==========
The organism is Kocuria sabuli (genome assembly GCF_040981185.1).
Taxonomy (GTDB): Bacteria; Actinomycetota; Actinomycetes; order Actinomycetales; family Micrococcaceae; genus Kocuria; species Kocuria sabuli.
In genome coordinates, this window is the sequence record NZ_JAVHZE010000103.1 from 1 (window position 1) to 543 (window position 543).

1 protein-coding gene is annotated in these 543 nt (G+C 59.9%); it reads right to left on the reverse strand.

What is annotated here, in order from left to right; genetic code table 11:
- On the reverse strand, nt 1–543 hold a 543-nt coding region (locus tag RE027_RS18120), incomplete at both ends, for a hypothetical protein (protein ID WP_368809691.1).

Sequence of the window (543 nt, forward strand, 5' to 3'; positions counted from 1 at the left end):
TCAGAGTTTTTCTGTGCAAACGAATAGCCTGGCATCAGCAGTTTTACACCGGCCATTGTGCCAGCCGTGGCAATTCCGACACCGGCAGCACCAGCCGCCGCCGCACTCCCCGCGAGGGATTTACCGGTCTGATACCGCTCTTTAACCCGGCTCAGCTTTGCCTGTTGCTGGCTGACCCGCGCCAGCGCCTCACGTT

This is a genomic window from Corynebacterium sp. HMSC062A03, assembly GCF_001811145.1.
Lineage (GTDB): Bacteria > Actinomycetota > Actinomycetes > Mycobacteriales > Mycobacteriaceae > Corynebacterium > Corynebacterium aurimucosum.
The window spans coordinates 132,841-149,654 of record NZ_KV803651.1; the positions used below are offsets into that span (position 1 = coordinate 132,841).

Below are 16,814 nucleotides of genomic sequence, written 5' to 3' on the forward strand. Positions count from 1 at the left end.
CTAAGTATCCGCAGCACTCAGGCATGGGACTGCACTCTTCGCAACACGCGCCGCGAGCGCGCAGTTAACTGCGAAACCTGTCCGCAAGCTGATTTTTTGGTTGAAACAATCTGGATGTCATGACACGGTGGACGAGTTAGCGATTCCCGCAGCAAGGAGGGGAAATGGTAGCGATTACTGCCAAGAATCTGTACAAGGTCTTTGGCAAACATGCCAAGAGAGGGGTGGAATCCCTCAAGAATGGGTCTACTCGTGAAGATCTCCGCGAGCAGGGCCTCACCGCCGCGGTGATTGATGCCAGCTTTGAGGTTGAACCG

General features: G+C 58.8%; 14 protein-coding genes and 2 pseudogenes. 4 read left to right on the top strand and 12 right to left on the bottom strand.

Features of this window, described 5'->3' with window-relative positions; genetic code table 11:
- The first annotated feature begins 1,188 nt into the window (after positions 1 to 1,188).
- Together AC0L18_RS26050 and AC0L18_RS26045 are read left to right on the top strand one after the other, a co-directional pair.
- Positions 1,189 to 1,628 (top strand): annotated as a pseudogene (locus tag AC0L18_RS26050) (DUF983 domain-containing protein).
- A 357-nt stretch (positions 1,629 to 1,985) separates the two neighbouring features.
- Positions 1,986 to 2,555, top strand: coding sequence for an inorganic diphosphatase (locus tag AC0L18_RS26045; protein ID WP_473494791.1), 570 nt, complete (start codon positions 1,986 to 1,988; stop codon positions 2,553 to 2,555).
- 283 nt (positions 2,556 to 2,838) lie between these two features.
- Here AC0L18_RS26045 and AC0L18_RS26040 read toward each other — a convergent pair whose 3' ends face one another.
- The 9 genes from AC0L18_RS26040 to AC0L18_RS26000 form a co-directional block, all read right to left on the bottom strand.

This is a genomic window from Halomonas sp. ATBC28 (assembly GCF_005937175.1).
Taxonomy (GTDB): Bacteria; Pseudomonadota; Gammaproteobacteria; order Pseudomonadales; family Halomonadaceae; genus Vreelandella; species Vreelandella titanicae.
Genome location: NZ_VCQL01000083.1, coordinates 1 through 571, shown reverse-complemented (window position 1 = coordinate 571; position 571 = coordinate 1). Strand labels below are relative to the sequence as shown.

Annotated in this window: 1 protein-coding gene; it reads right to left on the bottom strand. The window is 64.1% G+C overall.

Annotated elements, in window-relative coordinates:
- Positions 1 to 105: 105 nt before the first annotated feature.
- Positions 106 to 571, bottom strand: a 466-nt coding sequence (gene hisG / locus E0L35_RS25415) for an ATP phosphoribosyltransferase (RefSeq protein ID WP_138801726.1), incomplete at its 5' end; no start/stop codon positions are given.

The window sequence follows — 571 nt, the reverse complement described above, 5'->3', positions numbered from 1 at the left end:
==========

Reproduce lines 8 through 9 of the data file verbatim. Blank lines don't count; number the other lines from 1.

TCAGAGTTTTTCTGTGCAAACGAATAGCCTGGCATCAGCAGTTTTACACCGGCCATTGTGCCAGCCGTGGCAATTCCGACACCGGCAGCACCAGCCGCCGCCGCACTCCCCGCGAGGGATTTACCGGTCTGATACCGCTCTTTAACCCGGCTCAGCTTTGCCTGTTGCTGGCTGACCCGCGCCAGCGCCTCACGTT

This is a genomic window from Corynebacterium sp. HMSC062A03, assembly GCF_001811145.1.